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Prevalence and risk factor correlates of elevated C-reactive protein in an adult Australian population.
Am J Cardiol. 2008 Jan 15; 101(2):193-8.AJ

Abstract

Measurement of the inflammatory biomarker C-reactive protein (CRP) is advocated for coronary heart disease risk assessment. The distribution and correlates of CRP in the general population should be known before it is used in clinical practice. CRP was measured in 1,761 men and 2,248 women aged 25 to 84 years who attended the 1994/1995 Busselton Health Survey. Prevalences of increased CRP >3 mg/L for age groups 25 to 39, 40 to 59, and 60 to 84 years were 15.7%, 20.6%, and 38.7%, respectively, in men and 21.2%, 22.1%, and 33.7%, respectively, in women not on hormone therapy. Logistic regression analysis identified independent predictors of increased CRP in men as obesity (odds ratio [OR] 3.5, 95% confidence interval [CI] 2.4 to 5.0), smoking (OR 3.1, 95% CI 2.1 to 4.5), hypertension (OR 1.6, 95% CI 1.1 to 2.3), and low high-density lipoprotein cholesterol (OR 1.4, 95% CI 1.0 to 1.8). In women, predictors were obesity (OR 7.8, 95% CI 5.8 to 10.6), hypertension (OR 1.4, 95% CI 1.0 to 1.9), high triglycerides (OR 1.6, 95% CI 1.1 to 2.4), vigorous exercise (OR 0.7, 95% CI 0.5 to 0.9), oral contraceptive use (OR 4.6, 95% CI 3.3 to 6.5), and hormone replacement therapy (OR 2.8, 95% CI 1.9 to 4.0). Overall, risks of increased CRP attributable to the presence of an abnormal or borderline coronary heart disease risk factor were 59% for men and 64% for women. In conclusion, despite gender-related differences in cardiovascular risk, increased CRP occurred commonly in men and women. Because increased CRP was largely attributable to conventional coronary heart disease risk factors, measurement of CRP may have limited utility for risk screening and primary prevention.

Authors+Show Affiliations

School of Medicine and Pharmacology, Sir Charles Gairdner Hospital Unit, University of Western Australia, Perth, Western Australia. jhung@cyllene.uwa.edu.auNo affiliation info availableNo affiliation info availableNo affiliation info availableNo affiliation info available

Pub Type(s)

Evaluation Study
Journal Article
Research Support, Non-U.S. Gov't

Language

eng

PubMed ID

18178405

Citation

Hung, Joseph, et al. "Prevalence and Risk Factor Correlates of Elevated C-reactive Protein in an Adult Australian Population." The American Journal of Cardiology, vol. 101, no. 2, 2008, pp. 193-8.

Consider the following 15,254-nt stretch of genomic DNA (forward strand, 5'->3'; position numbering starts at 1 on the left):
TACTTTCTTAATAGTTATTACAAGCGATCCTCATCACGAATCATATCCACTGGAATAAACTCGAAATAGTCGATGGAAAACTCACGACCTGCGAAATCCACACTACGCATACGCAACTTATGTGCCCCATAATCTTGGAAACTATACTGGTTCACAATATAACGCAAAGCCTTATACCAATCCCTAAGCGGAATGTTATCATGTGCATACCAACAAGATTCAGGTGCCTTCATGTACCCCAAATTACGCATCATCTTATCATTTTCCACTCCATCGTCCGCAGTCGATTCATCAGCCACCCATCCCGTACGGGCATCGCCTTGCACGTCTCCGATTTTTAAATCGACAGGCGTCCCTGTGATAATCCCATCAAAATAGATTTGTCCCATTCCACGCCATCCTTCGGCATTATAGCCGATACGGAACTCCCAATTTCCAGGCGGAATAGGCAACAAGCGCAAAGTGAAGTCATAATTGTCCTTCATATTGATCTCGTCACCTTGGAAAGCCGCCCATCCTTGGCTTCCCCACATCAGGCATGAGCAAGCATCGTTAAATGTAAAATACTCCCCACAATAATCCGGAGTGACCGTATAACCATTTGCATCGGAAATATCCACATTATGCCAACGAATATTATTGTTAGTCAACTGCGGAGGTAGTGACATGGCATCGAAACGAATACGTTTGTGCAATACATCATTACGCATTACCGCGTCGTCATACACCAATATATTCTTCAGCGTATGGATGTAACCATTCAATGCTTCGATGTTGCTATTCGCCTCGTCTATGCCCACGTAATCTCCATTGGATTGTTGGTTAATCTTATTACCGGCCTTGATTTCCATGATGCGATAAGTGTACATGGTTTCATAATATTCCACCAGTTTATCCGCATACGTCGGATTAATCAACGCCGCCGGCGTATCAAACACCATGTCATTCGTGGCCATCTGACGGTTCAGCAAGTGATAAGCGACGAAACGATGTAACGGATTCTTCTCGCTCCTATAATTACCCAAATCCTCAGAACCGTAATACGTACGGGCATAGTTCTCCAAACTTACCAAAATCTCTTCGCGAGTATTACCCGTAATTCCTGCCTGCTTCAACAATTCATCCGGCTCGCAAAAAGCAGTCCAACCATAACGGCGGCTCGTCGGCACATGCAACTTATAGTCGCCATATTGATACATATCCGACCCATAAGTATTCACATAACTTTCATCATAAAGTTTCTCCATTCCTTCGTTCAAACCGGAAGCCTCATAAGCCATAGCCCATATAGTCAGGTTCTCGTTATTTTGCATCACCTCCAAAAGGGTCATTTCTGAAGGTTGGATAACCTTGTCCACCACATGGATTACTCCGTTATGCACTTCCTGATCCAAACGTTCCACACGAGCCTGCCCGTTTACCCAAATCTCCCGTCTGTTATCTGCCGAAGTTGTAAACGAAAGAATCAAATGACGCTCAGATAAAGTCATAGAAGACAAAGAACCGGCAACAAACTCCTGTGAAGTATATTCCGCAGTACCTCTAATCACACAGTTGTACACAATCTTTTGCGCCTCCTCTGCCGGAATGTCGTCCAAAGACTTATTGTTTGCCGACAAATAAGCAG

Hung J, Knuiman MW, Divitini ML, et al. Prevalence and risk factor correlates of elevated C-reactive protein in an adult Australian population. Am J Cardiol. 2008;101(2):193-8.
Hung, J., Knuiman, M. W., Divitini, M. L., Davis, T., & Beilby, J. P. (2008). Prevalence and risk factor correlates of elevated C-reactive protein in an adult Australian population. The American Journal of Cardiology, 101(2), 193-8. https://doi.org/10.1016/j.amjcard.2007.07.061
Hung J, et al. Prevalence and Risk Factor Correlates of Elevated C-reactive Protein in an Adult Australian Population. Am J Cardiol. 2008 Jan 15;101(2):193-8. PubMed PMID: 18178405.
* Article titles in AMA citation format should be in sentence-case
TY - JOUR T1 - Prevalence and risk factor correlates of elevated C-reactive protein in an adult Australian population. AU - Hung,Joseph, AU - Knuiman,Matthew W, AU - Divitini,Mark L, AU - Davis,Timothy, AU - Beilby,John P, PY - 2007/05/27/received PY - 2007/07/24/revised PY - 2007/07/24/accepted PY - 2008/1/8/pubmed PY - 2008/2/20/medline PY - 2008/1/8/entrez SP - 193 EP - 8 JF - The American journal of cardiology JO - Am. J. Cardiol. VL - 101 IS - 2 N2 - Measurement of the inflammatory biomarker C-reactive protein (CRP) is advocated for coronary heart disease risk assessment. The distribution and correlates of CRP in the general population should be known before it is used in clinical practice. CRP was measured in 1,761 men and 2,248 women aged 25 to 84 years who attended the 1994/1995 Busselton Health Survey. Prevalences of increased CRP >3 mg/L for age groups 25 to 39, 40 to 59, and 60 to 84 years were 15.7%, 20.6%, and 38.7%, respectively, in men and 21.2%, 22.1%, and 33.7%, respectively, in women not on hormone therapy. Logistic regression analysis identified independent predictors of increased CRP in men as obesity (odds ratio [OR] 3.5, 95% confidence interval [CI] 2.4 to 5.0), smoking (OR 3.1, 95% CI 2.1 to 4.5), hypertension (OR 1.6, 95% CI 1.1 to 2.3), and low high-density lipoprotein cholesterol (OR 1.4, 95% CI 1.0 to 1.8). In women, predictors were obesity (OR 7.8, 95% CI 5.8 to 10.6), hypertension (OR 1.4, 95% CI 1.0 to 1.9), high triglycerides (OR 1.6, 95% CI 1.1 to 2.4), vigorous exercise (OR 0.7, 95% CI 0.5 to 0.9), oral contraceptive use (OR 4.6, 95% CI 3.3 to 6.5), and hormone replacement therapy (OR 2.8, 95% CI 1.9 to 4.0). Overall, risks of increased CRP attributable to the presence of an abnormal or borderline coronary heart disease risk factor were 59% for men and 64% for women. In conclusion, despite gender-related differences in cardiovascular risk, increased CRP occurred commonly in men and women. Because increased CRP was largely attributable to conventional coronary heart disease risk factors, measurement of CRP may have limited utility for risk screening and primary prevention. SN - 0002-9149 UR - https://www.unboundmedicine.com/medline/citation/18178405/Prevalence_and_risk_factor_correlates_of_elevated_C_reactive_protein_in_an_adult_Australian_population_ L2 - https://linkinghub.elsevier.com/retrieve/pii/S0002-9149(07)01882-6 DB - PRIME DP - Unbound Medicine ER -